Original Research

Augustine on music as the harmonious language of spirituality: An apophatic theological study

Godfrey T. Baleng
In die Skriflig/In Luce Verbi | Vol 58, No 1 | a3064 | DOI: https://doi.org/10.4102/ids.v58i1.3064 | © 2024 Godfrey T. Baleng | This work is licensed under CC Attribution 4.0
Submitted: 08 February 2024 | Published: 23 April 2024

About the author(s)

Godfrey T. Baleng, The Unit for Reformational Theology and the Development of the South African Society, Faculty of Theology, North-West University, Potchefstroom, South Africa


This article arose from the study of apophatic theology also known as the via-negativa. Apophatic theology, by definition, refrains from stating what and who God is instead of focusing on what God is not. It renders religious language as a sign-system inadequate in describing God, his nature, and human numinous experiences. Yet, language is the fundamental modelling system that stimulates our everyday phenomenological, spiritual, and religious developments. This article is demonstrating how the apophatic theological view attempted to solve or investigate the inadequacy of religious language or the lack of God’s language. The research drew from contemporary scholarship on Augustine’s use of apophatic theology in developing its hypothesis of the importance of music as a transcendental language. Moreover, through music and prayer, language becomes an intermediary beyond the physical to the metaphysical. In this instance, Augustine of Hippo, coming to terms with the inadequacy of religious language, considered music a succinct communicative tool in his theology and divine pedagogy. So, due to the challenges of language, the purpose of this article is using Augustine and his view of music within the Sitz im Leben of his spiritual development to solve a theological problem. In this article, the following will be discussed: (1) Augustine’s Confessions as a dialogue where he speaks to God through Scriptures and hymns; (2) Augustine’s earlier philosophical theory of music; (3) and Augustine’s use of apophatic theology in our spiritual development. The importance of this research will help us understand God’s immanence (over his ineffable) through our use and understanding of music as a harmonious language consisting of unchanging mathematical properties. Furthermore, the truthfulness of music as a harmonious language about God’s mystery can be better understood.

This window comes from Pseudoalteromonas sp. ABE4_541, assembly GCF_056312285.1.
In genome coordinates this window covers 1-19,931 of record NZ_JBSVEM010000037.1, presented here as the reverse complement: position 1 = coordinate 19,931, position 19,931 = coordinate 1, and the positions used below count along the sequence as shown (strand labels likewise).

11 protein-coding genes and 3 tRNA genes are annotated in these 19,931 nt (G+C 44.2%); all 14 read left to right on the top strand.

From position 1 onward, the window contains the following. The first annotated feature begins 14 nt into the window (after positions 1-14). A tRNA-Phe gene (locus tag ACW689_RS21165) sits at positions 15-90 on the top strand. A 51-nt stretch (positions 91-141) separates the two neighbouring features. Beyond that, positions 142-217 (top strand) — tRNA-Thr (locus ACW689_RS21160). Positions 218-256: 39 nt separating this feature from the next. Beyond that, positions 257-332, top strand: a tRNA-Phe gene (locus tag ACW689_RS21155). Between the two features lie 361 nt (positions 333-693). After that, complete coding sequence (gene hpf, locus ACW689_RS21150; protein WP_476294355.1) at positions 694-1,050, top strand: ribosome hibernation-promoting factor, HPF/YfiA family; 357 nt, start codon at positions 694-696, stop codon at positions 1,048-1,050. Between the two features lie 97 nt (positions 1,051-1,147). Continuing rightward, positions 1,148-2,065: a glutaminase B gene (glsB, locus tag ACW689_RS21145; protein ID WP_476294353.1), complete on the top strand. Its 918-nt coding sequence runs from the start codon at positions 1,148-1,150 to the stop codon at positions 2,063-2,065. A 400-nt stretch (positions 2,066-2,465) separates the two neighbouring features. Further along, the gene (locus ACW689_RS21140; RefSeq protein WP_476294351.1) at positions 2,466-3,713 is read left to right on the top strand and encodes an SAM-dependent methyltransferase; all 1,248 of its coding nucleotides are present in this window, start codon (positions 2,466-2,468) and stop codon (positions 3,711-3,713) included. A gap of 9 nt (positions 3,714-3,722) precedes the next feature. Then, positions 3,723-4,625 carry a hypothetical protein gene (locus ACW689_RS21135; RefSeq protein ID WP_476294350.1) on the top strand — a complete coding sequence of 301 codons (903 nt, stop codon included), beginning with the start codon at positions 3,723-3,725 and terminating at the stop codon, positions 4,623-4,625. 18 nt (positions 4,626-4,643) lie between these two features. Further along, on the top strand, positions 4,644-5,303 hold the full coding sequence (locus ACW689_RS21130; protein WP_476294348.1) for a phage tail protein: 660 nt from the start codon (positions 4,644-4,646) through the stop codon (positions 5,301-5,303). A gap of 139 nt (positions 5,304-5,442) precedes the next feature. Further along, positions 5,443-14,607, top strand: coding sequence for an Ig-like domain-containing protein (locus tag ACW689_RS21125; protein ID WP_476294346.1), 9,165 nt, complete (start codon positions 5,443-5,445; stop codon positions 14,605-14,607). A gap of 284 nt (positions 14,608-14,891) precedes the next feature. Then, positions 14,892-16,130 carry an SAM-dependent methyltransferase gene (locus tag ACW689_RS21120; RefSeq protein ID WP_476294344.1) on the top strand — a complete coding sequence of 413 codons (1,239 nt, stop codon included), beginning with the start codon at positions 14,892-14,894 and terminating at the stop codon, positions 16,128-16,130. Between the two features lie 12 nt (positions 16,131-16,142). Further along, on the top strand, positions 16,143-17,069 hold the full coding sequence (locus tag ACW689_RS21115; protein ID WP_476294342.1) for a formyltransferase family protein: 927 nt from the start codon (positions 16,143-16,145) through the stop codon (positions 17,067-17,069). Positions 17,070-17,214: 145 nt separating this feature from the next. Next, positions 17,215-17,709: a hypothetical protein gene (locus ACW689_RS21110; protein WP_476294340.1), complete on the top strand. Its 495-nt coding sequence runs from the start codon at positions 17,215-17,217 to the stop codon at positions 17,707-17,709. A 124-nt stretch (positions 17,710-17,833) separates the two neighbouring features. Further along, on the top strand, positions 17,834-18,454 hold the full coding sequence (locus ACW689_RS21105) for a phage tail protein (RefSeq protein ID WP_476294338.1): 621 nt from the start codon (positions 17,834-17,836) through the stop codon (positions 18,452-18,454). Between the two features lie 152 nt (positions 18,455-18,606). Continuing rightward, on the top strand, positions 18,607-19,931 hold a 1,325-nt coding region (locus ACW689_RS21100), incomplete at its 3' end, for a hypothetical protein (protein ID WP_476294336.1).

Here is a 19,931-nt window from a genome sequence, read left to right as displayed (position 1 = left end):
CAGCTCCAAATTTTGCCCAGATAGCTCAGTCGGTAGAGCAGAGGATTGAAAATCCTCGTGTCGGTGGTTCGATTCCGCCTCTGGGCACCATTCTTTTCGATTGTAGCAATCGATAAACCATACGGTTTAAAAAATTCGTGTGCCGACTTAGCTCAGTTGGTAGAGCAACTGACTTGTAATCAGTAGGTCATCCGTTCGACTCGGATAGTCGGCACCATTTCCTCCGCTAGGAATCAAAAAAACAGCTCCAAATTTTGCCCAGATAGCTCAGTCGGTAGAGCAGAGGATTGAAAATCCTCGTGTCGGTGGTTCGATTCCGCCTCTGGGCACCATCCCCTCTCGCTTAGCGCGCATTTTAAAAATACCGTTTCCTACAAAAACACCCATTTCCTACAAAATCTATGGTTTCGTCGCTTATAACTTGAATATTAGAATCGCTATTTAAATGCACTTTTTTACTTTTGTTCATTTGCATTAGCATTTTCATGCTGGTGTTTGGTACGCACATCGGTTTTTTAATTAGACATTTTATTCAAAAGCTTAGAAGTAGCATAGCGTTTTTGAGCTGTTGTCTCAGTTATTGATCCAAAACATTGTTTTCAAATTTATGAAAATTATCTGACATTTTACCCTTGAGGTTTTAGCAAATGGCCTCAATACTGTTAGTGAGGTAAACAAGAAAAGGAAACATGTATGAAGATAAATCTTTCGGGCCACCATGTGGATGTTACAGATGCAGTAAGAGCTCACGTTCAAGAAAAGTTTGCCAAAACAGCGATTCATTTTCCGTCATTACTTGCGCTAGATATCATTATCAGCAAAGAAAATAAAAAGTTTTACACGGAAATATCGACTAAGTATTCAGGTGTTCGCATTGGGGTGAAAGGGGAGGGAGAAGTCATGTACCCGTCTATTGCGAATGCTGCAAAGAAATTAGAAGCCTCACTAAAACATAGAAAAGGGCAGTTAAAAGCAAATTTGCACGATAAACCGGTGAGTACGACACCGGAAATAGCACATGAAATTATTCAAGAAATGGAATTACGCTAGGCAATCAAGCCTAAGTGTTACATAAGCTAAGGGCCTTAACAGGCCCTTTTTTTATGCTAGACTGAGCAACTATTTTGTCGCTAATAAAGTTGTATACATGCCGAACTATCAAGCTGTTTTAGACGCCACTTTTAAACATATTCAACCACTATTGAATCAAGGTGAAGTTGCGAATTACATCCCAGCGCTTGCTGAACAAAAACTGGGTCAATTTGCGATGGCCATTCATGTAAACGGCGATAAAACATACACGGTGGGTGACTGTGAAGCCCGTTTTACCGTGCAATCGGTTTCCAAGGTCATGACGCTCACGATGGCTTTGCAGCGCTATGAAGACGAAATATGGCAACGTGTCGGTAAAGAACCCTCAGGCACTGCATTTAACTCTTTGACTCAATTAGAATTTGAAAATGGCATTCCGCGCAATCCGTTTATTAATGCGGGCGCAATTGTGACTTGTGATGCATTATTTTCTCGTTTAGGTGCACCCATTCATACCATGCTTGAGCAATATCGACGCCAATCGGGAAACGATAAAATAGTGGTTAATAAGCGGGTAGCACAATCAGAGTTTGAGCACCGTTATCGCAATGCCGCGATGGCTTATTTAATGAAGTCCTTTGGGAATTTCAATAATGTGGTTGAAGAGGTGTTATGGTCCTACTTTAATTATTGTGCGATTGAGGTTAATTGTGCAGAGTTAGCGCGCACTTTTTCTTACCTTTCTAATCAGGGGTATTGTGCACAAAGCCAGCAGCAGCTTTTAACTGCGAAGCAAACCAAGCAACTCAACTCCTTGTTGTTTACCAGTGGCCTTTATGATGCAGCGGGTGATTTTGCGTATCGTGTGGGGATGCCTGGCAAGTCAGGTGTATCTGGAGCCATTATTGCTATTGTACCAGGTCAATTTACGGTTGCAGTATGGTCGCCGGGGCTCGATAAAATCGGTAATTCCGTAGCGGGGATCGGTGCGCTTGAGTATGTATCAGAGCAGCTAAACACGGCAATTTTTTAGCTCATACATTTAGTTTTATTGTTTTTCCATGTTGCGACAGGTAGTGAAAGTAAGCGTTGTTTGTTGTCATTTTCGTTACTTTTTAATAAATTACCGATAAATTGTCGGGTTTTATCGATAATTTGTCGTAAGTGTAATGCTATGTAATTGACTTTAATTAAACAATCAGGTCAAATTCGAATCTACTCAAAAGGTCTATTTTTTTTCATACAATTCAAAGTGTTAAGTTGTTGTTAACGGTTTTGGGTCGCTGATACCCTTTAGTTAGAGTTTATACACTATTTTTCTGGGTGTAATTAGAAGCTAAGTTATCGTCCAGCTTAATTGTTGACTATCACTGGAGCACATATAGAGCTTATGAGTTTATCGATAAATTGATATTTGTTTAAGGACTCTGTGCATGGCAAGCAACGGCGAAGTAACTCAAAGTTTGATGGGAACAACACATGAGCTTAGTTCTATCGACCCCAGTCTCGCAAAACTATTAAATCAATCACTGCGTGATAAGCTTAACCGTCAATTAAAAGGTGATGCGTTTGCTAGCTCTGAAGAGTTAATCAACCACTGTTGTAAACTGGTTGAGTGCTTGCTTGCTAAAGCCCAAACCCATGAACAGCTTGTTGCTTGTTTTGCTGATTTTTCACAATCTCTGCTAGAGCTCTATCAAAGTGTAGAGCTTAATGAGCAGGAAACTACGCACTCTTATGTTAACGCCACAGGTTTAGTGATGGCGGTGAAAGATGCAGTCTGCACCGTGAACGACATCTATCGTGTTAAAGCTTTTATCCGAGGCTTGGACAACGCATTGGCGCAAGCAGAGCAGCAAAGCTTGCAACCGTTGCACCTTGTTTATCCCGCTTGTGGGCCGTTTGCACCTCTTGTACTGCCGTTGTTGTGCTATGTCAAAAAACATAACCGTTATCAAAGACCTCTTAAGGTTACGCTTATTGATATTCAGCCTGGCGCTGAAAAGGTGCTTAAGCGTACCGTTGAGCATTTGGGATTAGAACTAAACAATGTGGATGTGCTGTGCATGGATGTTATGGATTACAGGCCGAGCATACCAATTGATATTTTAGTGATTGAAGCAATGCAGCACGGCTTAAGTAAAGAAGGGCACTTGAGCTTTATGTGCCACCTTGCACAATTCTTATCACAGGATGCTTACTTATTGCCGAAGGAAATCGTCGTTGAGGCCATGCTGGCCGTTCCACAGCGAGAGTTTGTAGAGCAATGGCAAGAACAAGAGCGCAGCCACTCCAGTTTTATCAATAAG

Contribution: Through Augustine’s apophatic theology, this study contributes to our understanding and revitalisation of spirituality using music as an alternative form of harmonious language of the spirit. Moreover, it considers music a universal language that transcends all senses and other modes of cognitive activities. By establishing a basic principle of what makes us spiritual, we can transform our cognitive abilities and become better spiritual beings. Furthermore, this study examined the harmonic nature of music in the seven liberal arts as a significant mathematical aspect of the cosmos.


Augustine; music; language; spirituality; apophatic theology; sensible; intelligible

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